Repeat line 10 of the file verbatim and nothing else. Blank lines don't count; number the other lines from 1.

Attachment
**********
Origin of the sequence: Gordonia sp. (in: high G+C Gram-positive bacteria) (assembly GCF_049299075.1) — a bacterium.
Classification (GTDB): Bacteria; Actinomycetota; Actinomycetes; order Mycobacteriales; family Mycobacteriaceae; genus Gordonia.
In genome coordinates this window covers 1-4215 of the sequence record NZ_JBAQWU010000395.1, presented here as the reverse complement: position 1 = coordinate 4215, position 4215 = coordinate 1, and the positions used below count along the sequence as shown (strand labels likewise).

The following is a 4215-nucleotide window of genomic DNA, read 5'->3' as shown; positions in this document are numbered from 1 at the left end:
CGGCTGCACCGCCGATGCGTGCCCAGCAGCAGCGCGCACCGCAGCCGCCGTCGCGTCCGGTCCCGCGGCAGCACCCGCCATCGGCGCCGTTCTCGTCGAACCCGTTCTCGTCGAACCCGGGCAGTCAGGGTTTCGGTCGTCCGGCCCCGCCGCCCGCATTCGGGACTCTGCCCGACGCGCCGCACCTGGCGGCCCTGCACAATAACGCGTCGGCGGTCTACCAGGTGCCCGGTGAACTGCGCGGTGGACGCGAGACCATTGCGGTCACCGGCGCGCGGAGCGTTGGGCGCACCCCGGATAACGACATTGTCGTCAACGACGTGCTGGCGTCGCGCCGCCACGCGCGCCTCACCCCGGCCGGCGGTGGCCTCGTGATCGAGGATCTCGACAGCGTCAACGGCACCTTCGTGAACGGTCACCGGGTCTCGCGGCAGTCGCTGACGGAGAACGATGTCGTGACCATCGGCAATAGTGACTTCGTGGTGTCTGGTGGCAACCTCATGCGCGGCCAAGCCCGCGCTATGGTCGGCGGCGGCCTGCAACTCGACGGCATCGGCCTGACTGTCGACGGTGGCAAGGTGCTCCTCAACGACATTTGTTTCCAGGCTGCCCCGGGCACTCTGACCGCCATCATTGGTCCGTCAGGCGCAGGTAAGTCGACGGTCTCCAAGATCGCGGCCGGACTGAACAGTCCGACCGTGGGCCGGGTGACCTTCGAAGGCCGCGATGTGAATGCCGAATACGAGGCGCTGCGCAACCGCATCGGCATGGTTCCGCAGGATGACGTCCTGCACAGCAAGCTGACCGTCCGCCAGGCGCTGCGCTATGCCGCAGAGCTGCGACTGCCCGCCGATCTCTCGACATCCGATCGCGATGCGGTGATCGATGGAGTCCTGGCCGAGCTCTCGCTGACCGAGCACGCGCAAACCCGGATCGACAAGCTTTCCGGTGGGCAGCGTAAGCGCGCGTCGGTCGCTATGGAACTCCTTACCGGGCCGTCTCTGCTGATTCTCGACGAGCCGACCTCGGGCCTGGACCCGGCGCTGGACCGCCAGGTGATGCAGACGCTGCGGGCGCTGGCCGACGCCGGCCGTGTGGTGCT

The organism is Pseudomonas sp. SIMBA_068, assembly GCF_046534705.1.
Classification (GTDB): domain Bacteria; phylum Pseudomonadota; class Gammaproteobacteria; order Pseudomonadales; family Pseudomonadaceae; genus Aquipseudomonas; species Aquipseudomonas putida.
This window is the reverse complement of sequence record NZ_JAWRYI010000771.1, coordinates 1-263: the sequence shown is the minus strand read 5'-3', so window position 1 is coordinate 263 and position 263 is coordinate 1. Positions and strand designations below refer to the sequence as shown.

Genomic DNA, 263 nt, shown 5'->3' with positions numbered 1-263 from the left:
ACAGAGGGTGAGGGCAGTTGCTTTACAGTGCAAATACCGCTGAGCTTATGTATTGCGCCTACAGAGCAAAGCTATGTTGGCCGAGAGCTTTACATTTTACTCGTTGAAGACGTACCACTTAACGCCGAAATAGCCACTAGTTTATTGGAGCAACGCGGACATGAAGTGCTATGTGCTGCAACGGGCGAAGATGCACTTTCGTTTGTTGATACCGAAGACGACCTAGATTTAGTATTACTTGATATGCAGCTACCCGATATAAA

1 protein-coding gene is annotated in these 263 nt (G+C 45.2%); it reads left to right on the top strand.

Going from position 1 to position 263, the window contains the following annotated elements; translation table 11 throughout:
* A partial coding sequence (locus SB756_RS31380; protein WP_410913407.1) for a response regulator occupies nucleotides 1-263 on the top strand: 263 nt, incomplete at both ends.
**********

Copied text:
ACAGAGGGTGAGGGCAGTTGCTTTACAGTGCAAATACCGCTGAGCTTATGTATTGCGCCTACAGAGCAAAGCTATGTTGGCCGAGAGCTTTACATTTTACTCGTTGAAGACGTACCACTTAACGCCGAAATAGCCACTAGTTTATTGGAGCAACGCGGACATGAAGTGCTATGTGCTGCAACGGGCGAAGATGCACTTTCGTTTGTTGATACCGAAGACGACCTAGATTTAGTATTACTTGATATGCAGCTACCCGATATAAA